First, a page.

Film festivals have become an integral part of film-going life. They are no longer the preserve of industry professionals, now attended by a variety of cinephiles and even casual viewers, who may have read a title or a preview that struck their fancy. Not a few worthy films will never make it into general distribution. We take that for granted, and a festival award may be the best many filmmakers can hope for. A screening at a festival before a roomful of living humans in itself seems more tangible than a showing on cable or one of the streaming networks.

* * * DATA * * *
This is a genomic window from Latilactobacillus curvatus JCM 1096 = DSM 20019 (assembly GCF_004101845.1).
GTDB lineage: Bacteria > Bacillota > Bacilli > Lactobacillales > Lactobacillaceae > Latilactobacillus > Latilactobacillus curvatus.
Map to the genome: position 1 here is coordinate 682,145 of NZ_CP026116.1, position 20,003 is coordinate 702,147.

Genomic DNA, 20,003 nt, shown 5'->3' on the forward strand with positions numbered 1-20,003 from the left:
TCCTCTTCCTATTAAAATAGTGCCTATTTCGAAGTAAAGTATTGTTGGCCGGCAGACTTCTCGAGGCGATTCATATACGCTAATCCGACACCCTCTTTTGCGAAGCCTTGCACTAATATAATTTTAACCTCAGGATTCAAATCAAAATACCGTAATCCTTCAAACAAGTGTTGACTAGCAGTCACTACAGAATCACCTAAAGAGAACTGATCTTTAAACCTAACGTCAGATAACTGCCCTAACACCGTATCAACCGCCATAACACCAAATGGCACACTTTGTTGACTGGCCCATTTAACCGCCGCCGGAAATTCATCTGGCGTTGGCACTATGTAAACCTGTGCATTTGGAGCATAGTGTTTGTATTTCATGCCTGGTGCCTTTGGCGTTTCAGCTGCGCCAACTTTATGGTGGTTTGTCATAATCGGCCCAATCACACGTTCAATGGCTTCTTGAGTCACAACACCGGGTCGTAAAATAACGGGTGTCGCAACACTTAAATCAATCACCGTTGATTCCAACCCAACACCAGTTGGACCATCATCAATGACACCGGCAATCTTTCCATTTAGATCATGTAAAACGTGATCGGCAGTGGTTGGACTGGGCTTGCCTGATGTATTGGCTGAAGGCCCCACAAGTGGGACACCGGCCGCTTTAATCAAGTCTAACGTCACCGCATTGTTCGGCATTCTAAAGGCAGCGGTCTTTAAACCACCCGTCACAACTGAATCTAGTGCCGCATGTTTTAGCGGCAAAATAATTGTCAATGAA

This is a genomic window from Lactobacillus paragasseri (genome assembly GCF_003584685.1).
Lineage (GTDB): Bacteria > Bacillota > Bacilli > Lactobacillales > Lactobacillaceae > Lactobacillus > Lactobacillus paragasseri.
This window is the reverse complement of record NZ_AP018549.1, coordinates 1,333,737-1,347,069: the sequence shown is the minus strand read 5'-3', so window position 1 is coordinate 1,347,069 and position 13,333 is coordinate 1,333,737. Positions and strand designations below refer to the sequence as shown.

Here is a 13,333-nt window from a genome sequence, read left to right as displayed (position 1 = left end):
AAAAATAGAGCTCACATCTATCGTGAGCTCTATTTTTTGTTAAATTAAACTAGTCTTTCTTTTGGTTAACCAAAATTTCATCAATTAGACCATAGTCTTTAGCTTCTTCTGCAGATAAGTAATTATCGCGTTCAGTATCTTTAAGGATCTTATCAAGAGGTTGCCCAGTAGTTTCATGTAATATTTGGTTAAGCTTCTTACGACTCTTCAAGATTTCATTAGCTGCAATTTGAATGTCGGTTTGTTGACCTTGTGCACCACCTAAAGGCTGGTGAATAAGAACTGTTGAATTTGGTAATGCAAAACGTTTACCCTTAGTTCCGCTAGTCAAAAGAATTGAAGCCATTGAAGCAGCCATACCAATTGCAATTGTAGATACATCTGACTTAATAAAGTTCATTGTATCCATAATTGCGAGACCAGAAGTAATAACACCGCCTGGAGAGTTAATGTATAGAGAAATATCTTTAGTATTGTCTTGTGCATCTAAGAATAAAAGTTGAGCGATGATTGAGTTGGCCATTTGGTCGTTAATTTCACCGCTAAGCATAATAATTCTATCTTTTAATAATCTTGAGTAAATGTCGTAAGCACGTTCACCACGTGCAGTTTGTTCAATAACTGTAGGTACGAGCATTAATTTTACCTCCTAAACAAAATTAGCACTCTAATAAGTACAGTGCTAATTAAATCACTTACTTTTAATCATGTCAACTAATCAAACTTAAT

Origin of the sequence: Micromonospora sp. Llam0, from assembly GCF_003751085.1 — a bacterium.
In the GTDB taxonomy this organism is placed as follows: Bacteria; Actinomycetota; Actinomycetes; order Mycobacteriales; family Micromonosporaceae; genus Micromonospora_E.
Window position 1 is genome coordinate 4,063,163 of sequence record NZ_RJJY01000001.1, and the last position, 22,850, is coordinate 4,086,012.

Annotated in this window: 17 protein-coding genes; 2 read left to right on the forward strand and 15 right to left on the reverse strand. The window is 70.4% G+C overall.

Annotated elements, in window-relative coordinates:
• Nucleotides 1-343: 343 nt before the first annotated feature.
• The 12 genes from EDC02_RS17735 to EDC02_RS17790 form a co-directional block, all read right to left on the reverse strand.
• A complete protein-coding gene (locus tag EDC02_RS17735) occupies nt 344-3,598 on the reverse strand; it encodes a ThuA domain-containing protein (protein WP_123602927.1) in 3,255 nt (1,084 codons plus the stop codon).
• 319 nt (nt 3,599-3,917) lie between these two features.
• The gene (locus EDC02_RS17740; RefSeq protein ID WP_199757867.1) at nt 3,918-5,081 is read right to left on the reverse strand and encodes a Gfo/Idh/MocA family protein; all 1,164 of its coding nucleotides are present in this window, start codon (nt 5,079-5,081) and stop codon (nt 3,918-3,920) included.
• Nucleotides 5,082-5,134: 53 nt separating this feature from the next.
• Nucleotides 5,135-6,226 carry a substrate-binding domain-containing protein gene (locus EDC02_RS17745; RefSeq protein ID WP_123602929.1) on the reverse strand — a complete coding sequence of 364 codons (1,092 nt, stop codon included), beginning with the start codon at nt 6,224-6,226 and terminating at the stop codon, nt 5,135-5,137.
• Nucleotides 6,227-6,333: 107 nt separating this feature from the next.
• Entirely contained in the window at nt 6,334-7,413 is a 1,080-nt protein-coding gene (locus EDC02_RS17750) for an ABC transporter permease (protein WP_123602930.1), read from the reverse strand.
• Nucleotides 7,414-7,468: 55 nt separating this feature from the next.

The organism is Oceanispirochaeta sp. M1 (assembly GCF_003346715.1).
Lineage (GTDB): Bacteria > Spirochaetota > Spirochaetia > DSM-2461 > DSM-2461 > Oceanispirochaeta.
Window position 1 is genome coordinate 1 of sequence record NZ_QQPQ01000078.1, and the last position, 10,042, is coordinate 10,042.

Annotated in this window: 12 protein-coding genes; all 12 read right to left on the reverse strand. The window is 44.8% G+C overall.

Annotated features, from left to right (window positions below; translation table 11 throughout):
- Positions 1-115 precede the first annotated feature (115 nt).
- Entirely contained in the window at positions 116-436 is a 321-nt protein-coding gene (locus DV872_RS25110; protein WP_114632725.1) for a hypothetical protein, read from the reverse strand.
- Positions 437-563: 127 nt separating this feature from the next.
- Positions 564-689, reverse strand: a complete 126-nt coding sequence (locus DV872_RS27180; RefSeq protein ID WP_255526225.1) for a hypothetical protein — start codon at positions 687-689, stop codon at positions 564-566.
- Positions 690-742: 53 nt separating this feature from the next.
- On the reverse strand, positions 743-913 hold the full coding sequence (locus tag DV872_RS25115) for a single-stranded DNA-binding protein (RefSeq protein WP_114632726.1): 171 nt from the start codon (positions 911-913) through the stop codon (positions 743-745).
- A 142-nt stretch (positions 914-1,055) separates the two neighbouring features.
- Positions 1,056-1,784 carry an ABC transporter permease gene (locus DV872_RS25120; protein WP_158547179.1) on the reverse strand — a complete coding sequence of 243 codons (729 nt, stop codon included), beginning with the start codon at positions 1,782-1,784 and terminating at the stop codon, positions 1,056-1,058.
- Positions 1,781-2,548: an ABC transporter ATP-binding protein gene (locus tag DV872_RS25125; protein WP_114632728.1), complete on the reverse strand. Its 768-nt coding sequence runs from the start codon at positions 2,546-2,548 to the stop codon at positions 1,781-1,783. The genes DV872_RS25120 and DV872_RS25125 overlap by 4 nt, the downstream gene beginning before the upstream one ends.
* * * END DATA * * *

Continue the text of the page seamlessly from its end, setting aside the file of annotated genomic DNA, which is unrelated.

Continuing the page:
Secrets and lies. Simon Gray had a late-career flop in 1999 with The Late Middle Classes, a comic drama which closed out of town before reaching the West End. It’s not hard to see why. Delicate musings about pedophilia don’t mix well with japery at the post-war middle class and its lawn-tennis-with-drinks-at-five airs. Every character is ready to explode with repressed impulses that are either nasty, immoral, or illegal. The resulting brew sits uneasily between art and entertainment. What audience, exactly, was it intended to find?